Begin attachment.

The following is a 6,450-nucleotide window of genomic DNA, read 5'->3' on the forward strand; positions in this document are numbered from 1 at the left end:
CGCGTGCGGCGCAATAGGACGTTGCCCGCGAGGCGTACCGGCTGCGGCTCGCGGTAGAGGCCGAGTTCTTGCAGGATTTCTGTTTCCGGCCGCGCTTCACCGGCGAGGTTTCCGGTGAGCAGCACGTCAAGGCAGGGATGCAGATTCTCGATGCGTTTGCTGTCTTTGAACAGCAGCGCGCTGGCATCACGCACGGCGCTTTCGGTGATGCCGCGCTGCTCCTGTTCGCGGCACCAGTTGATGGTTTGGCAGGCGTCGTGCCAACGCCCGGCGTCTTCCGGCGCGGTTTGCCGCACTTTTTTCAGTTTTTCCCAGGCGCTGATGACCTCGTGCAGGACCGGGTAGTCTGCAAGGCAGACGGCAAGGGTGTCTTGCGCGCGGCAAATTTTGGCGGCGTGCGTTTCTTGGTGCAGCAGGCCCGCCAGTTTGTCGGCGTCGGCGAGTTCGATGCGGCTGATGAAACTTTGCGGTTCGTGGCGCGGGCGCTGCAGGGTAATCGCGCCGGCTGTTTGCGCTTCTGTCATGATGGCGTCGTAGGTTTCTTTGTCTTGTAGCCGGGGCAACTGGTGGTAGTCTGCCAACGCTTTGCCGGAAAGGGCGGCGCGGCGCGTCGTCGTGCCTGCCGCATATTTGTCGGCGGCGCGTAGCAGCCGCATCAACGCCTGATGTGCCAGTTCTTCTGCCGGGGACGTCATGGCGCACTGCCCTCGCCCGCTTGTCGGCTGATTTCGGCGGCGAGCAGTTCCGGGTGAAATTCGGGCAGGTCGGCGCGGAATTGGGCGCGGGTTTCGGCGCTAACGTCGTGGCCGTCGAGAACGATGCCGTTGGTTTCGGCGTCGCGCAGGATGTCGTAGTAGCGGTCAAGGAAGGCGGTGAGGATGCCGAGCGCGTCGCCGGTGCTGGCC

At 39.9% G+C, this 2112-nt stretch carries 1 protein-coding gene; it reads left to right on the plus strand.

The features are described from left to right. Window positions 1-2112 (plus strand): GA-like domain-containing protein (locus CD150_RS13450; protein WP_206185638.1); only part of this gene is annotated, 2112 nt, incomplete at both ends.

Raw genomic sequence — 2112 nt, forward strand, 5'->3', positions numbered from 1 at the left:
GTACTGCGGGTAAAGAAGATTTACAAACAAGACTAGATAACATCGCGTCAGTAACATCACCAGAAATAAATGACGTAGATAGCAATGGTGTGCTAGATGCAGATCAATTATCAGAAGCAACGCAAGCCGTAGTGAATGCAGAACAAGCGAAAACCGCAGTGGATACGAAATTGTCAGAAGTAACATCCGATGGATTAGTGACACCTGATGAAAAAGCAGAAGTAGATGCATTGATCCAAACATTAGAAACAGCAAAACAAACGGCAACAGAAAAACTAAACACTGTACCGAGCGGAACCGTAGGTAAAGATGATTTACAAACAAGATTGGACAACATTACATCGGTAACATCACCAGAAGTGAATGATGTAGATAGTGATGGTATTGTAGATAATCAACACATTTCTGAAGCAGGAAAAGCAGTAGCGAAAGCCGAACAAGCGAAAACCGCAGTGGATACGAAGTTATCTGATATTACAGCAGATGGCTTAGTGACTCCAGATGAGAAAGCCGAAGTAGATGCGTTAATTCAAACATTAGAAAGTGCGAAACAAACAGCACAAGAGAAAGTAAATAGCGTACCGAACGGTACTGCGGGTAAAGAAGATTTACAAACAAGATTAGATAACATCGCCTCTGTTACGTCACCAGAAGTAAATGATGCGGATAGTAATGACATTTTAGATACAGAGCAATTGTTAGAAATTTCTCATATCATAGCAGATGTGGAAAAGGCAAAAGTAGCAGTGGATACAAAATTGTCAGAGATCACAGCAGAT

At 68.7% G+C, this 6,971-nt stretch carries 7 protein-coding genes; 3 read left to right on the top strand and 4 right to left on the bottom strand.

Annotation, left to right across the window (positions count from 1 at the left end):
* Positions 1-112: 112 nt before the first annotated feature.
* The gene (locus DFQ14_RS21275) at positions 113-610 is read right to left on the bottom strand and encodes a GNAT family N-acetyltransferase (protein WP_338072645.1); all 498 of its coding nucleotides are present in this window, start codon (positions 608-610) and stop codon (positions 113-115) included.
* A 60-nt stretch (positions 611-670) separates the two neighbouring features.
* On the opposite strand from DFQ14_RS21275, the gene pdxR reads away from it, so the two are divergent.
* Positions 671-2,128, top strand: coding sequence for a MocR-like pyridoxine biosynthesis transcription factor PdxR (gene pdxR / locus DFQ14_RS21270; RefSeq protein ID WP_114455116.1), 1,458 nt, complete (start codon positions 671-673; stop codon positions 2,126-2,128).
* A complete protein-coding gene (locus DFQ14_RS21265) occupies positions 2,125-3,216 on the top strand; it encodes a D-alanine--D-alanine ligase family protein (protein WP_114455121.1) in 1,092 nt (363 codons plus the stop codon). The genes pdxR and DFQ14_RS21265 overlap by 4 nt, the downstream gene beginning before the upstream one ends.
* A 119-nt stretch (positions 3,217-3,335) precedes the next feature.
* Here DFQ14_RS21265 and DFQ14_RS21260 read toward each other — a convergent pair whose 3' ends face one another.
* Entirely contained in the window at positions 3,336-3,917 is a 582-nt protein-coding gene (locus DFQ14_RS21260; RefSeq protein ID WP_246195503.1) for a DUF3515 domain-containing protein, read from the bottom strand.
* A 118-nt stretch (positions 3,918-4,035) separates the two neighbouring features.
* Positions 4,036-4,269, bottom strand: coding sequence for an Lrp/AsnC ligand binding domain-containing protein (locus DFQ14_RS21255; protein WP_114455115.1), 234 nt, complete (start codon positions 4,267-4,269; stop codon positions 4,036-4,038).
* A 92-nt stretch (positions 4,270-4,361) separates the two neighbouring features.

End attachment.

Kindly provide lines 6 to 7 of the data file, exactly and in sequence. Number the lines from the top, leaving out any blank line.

GTACTGCGGGTAAAGAAGATTTACAAACAAGACTAGATAACATCGCGTCAGTAACATCACCAGAAATAAATGACGTAGATAGCAATGGTGTGCTAGATGCAGATCAATTATCAGAAGCAACGCAAGCCGTAGTGAATGCAGAACAAGCGAAAACCGCAGTGGATACGAAATTGTCAGAAGTAACATCCGATGGATTAGTGACACCTGATGAAAAAGCAGAAGTAGATGCATTGATCCAAACATTAGAAACAGCAAAACAAACGGCAACAGAAAAACTAAACACTGTACCGAGCGGAACCGTAGGTAAAGATGATTTACAAACAAGATTGGACAACATTACATCGGTAACATCACCAGAAGTGAATGATGTAGATAGTGATGGTATTGTAGATAATCAACACATTTCTGAAGCAGGAAAAGCAGTAGCGAAAGCCGAACAAGCGAAAACCGCAGTGGATACGAAGTTATCTGATATTACAGCAGATGGCTTAGTGACTCCAGATGAGAAAGCCGAAGTAGATGCGTTAATTCAAACATTAGAAAGTGCGAAACAAACAGCACAAGAGAAAGTAAATAGCGTACCGAACGGTACTGCGGGTAAAGAAGATTTACAAACAAGATTAGATAACATCGCCTCTGTTACGTCACCAGAAGTAAATGATGCGGATAGTAATGACATTTTAGATACAGAGCAATTGTTAGAAATTTCTCATATCATAGCAGATGTGGAAAAGGCAAAAGTAGCAGTGGATACAAAATTGTCAGAGATCACAGCAGAT

At 68.7% G+C, this 6,971-nt stretch carries 7 protein-coding genes; 3 read left to right on the top strand and 4 right to left on the bottom strand.